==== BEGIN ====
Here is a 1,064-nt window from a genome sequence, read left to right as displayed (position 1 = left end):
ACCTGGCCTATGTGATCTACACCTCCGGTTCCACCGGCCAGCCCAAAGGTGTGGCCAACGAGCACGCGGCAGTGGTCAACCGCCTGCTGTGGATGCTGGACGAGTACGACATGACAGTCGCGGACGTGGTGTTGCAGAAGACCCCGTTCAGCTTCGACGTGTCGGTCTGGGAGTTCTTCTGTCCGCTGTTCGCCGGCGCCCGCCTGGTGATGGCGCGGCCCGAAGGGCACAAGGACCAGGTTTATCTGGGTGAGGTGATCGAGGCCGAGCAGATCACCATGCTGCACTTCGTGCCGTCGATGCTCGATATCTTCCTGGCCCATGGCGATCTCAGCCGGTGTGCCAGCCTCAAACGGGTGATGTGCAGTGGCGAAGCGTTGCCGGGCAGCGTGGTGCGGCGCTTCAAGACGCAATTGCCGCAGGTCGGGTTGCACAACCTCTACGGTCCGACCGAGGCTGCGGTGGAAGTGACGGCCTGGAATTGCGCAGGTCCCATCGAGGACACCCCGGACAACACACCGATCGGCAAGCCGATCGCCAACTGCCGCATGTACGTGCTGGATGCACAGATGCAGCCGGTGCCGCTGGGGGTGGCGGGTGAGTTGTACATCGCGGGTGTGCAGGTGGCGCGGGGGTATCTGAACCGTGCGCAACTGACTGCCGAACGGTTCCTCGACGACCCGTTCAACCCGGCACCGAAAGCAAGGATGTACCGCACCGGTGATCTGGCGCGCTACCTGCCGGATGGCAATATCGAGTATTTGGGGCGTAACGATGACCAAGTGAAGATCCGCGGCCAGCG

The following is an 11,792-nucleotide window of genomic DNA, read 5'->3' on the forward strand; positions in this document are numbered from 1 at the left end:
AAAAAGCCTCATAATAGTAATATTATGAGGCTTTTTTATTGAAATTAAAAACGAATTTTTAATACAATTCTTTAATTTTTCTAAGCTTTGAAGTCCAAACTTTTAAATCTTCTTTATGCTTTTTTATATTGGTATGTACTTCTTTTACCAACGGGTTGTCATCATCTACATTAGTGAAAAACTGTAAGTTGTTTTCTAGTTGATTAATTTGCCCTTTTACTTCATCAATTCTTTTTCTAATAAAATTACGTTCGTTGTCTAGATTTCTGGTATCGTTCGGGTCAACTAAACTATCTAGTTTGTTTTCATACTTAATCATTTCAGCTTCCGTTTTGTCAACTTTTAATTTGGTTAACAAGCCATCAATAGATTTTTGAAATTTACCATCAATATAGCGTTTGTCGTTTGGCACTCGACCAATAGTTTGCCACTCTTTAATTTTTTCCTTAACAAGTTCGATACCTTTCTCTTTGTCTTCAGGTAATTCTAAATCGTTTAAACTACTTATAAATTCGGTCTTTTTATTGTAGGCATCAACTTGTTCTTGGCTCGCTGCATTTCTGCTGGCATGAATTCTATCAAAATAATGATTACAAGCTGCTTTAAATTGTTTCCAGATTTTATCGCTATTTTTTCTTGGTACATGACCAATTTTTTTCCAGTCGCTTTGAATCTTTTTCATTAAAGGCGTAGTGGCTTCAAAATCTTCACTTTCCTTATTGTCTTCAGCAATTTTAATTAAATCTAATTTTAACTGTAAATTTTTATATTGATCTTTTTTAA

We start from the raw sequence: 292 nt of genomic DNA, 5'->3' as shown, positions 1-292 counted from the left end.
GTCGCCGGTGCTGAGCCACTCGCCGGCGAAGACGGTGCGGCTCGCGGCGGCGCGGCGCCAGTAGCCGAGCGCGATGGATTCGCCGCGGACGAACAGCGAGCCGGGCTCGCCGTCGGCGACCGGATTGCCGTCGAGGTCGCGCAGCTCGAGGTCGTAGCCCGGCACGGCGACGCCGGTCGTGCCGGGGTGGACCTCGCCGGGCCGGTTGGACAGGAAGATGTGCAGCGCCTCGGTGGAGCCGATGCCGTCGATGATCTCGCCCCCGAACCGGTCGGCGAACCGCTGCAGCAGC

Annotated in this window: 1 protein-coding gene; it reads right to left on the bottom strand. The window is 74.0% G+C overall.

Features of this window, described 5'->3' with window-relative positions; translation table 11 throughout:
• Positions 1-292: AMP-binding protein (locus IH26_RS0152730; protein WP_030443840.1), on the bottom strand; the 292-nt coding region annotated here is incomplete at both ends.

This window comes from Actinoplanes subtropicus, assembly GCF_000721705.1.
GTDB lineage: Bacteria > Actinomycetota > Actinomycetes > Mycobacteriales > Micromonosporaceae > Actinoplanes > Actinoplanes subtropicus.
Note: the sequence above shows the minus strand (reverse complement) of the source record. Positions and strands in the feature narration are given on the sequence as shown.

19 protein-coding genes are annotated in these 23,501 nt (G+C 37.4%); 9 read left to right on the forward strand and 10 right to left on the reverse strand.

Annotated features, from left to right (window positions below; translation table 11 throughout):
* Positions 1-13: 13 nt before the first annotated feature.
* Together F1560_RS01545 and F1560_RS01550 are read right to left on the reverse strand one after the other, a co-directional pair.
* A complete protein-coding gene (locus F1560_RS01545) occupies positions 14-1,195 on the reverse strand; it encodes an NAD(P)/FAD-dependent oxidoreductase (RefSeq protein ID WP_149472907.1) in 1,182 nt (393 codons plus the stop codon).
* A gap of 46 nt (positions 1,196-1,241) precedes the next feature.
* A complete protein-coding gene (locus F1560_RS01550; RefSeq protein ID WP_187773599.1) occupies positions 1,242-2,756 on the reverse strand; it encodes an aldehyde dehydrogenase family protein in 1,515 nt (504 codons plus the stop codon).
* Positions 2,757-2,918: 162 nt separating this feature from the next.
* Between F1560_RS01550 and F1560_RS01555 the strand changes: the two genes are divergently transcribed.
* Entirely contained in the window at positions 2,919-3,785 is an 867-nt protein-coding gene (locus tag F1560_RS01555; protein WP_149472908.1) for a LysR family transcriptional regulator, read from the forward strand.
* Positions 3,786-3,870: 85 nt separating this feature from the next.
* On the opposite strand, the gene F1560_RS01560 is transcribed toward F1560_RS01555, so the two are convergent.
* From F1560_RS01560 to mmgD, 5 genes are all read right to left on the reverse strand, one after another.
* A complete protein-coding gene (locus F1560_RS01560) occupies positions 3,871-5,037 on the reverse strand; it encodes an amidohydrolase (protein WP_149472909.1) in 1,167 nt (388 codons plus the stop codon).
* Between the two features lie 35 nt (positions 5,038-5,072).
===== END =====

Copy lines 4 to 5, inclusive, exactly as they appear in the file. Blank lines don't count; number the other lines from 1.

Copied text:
AAAAAGCCTCATAATAGTAATATTATGAGGCTTTTTTATTGAAATTAAAAACGAATTTTTAATACAATTCTTTAATTTTTCTAAGCTTTGAAGTCCAAACTTTTAAATCTTCTTTATGCTTTTTTATATTGGTATGTACTTCTTTTACCAACGGGTTGTCATCATCTACATTAGTGAAAAACTGTAAGTTGTTTTCTAGTTGATTAATTTGCCCTTTTACTTCATCAATTCTTTTTCTAATAAAATTACGTTCGTTGTCTAGATTTCTGGTATCGTTCGGGTCAACTAAACTATCTAGTTTGTTTTCATACTTAATCATTTCAGCTTCCGTTTTGTCAACTTTTAATTTGGTTAACAAGCCATCAATAGATTTTTGAAATTTACCATCAATATAGCGTTTGTCGTTTGGCACTCGACCAATAGTTTGCCACTCTTTAATTTTTTCCTTAACAAGTTCGATACCTTTCTCTTTGTCTTCAGGTAATTCTAAATCGTTTAAACTACTTATAAATTCGGTCTTTTTATTGTAGGCATCAACTTGTTCTTGGCTCGCTGCATTTCTGCTGGCATGAATTCTATCAAAATAATGATTACAAGCTGCTTTAAATTGTTTCCAGATTTTATCGCTATTTTTTCTTGGTACATGACCAATTTTTTTCCAGTCGCTTTGAATCTTTTTCATTAAAGGCGTAGTGGCTTCAAAATCTTCACTTTCCTTATTGTCTTCAGCAATTTTAATTAAATCTAATTTTAACTGTAAATTTTTATATTGATCTTTTTTAA

We start from the raw sequence: 292 nt of genomic DNA, 5'->3' as shown, positions 1-292 counted from the left end.